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Weary of long treks over the dirt road from Evesham to Haddonfield for religious services, Quakers in the Burlington County community decided in the late 1700s it was time to build their own place.

The Lippincott family, which farmed on 1,000 acres in Evesham deeded to the Lippincott's by the King of England, provided the land in 1785 for a Friends School and, later, a cemetery and Meeting House, built in 1809.

Earl Evens, 85, a descendent of the Lippincott family, recently sat in the 212-year-old Cropwell Friends Meeting House in the peaceful and simple main room with pews on three of four walls and reflected on his years as a Birthright Quaker and member of the Cropwell Meeting. A Birthright Quaker was born into the religion, as opposed to a "Convinced Quaker," who joins after worshipping with another religion.


Earl Evens inspects the list of those buried on the property, which held a Friends School before the meeting house.  The oldest grave, according to an early history of the site, was Theodosia Lippincott, who was buried in 1796.

Like many religions, the Society of Friends has seen a decline in membership over the years. A few dozen Quakers used to gather weekly at the Cropwell building. Now, with COVID-19 concerns adding to the trend, just two men show up every week, Evens told

The Cropwell Meeting House Quaker service, which begins at 10 a.m. Sundays and continues for 45 minutes, is simple: Members sit in silence, without ministers or sermons, waiting for the "inner light" to come to them, which may be shared with others. Some may not speak at all. Others may read passages from the Bible, while others may offer their outlook on current events.

Quakers, who are Christians, believe "the essential experience of Friends is that of a direct, unmediated relationship with the Divine," according to "Faith & Practice," the book of Quaker faith.

While "Faith & Practice" notes as few as two members need to gather, the Cropwell Friends Meeting is trying to interest new members from the Evesham area. An open house will be held this Saturday from 10 a.m. to 2 p.m. at 810 South Cropwell Road, near the Old Marlton Pike intersection. 

"Members of the public are welcome to explore the site's historic building and grounds, as well as learn more about a religion with deep historical ties to this area," said Linda Lotz, coordinator of the Haddonfield Meeting who is helping with the Cropwell open house. "Most activities will be held outdoors, following COVID safety precautions," she said. "Children's activities will be offered, and resource people will be available to talk about Quakers in the area — in local history and present day."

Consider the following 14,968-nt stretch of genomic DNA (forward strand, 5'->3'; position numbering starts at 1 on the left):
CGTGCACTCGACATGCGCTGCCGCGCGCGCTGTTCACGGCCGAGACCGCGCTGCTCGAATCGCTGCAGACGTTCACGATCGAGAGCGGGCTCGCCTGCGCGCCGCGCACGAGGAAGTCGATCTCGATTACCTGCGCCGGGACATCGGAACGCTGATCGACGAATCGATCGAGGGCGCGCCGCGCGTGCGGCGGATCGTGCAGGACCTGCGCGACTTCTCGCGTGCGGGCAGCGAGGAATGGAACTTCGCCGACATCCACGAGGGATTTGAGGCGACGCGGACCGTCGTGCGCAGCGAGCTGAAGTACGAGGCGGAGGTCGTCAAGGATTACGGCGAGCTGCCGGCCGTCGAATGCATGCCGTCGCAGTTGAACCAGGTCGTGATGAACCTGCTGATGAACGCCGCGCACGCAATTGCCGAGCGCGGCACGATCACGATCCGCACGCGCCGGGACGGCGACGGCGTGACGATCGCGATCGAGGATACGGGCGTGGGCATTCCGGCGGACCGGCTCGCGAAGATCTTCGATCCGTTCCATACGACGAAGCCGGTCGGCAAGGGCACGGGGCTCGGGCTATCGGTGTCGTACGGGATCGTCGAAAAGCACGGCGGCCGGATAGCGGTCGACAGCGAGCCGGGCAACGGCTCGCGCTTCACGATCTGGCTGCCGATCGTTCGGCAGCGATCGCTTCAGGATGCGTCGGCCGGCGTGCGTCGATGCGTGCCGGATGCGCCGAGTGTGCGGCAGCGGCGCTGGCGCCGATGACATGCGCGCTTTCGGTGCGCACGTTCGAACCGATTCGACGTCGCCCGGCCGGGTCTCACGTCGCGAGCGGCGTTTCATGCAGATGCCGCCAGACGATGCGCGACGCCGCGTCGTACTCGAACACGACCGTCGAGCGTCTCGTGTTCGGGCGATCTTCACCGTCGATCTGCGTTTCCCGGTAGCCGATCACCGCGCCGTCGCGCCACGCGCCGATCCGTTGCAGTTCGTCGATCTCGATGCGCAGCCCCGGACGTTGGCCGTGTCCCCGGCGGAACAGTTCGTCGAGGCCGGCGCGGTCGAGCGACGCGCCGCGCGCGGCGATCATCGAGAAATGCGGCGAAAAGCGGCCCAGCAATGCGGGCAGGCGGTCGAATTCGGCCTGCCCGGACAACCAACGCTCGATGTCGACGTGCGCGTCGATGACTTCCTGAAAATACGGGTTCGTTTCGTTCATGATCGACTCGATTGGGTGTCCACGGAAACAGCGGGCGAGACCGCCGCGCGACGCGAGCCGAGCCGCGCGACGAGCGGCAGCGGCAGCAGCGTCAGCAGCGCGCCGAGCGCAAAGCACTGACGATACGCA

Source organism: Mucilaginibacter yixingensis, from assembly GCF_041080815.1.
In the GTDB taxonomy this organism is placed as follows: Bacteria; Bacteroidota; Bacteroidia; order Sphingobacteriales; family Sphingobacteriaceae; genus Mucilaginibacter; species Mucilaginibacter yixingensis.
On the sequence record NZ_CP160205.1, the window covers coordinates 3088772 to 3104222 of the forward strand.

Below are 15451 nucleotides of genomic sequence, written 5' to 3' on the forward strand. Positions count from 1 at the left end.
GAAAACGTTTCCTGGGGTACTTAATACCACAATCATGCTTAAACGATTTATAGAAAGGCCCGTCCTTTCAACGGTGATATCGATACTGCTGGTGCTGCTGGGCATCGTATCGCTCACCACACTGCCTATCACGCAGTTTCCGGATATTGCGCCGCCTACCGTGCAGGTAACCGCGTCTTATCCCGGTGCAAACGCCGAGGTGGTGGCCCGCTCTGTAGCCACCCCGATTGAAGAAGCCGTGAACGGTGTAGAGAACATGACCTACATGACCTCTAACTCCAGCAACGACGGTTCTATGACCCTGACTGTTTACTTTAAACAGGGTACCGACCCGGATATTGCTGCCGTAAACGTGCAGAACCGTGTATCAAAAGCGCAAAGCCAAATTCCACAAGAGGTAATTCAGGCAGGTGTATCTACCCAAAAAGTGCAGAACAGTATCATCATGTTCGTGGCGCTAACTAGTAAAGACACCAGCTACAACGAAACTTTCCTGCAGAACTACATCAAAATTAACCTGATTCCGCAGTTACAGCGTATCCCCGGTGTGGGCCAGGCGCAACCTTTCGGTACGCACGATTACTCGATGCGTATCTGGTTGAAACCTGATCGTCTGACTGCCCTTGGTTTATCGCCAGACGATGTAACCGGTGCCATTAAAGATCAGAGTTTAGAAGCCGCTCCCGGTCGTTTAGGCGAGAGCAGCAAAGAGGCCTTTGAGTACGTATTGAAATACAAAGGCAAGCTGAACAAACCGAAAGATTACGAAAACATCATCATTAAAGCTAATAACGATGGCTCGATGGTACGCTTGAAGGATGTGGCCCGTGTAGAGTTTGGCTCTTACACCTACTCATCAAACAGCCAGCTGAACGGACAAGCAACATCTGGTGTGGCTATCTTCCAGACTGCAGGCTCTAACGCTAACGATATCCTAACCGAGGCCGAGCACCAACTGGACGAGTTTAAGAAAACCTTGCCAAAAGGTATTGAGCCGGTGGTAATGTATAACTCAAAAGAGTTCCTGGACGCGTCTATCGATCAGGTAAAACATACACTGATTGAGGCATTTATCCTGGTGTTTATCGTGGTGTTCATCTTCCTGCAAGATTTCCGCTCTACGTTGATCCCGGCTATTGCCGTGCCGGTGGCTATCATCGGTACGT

Lotz describes the Meeting House as a "hidden jewel" that is listed on the National Register of Historic Places, with its front yard dotted by small gravestones spanning from the first burial in 1796 to recent ones.

The Cropwell Meeting is the smallest in the area. Larger ones meet in Haddonfield, Moorestown and Medford, said Lotz, a "Convinced Quaker," or someone who converted to Quakerism. Lotz, a former Methodist and Catholic, lives in Evesham — aptly — on Quaker Street, less than a mile from the Cropwell Meeting House.

Quakers typically do not proselytize, rather showing how they live by example, she explained. "If they visit (the open house), we encourage them to come back," she said. "We're pretty laid back, to tell you the truth."

Evens, who is the Meeting's clerk, recalls his early years growing up on a farm near the Cropwell Meeting. The Bible was paramount in the Meeting House, Evens said. "In old days, a house would have very few books," said Evens, who now lives in Medford.

A history of the Cropwell Meeting noted the first mention of building the Meeting House found in records was in 1793.

"Joshua Lippincott on behalf of Friends of Cropwell informed the meeting that they have procured a Lot of Ground near Cropwell School House containing two acres for the purpose of a Burial Ground and probably whereon to erect a Meeting House in future," according to the history booklet, which has been digitized on the West Jersey History Project.

The cost of the building is murky — how much was donated and purchased — but Cropwell Meeting's historical documents noted that 48,350 bricks and cedar, oak and pine boards were used in the construction.

"There were perhaps two causes for the adoption of the name Cropwell, one on account of some strong family ties (to) the old English name and another, and perhaps the stronger, on account of the fertility of the soil which crops well hereabout," according to the Cropwell Friends Meeting House history.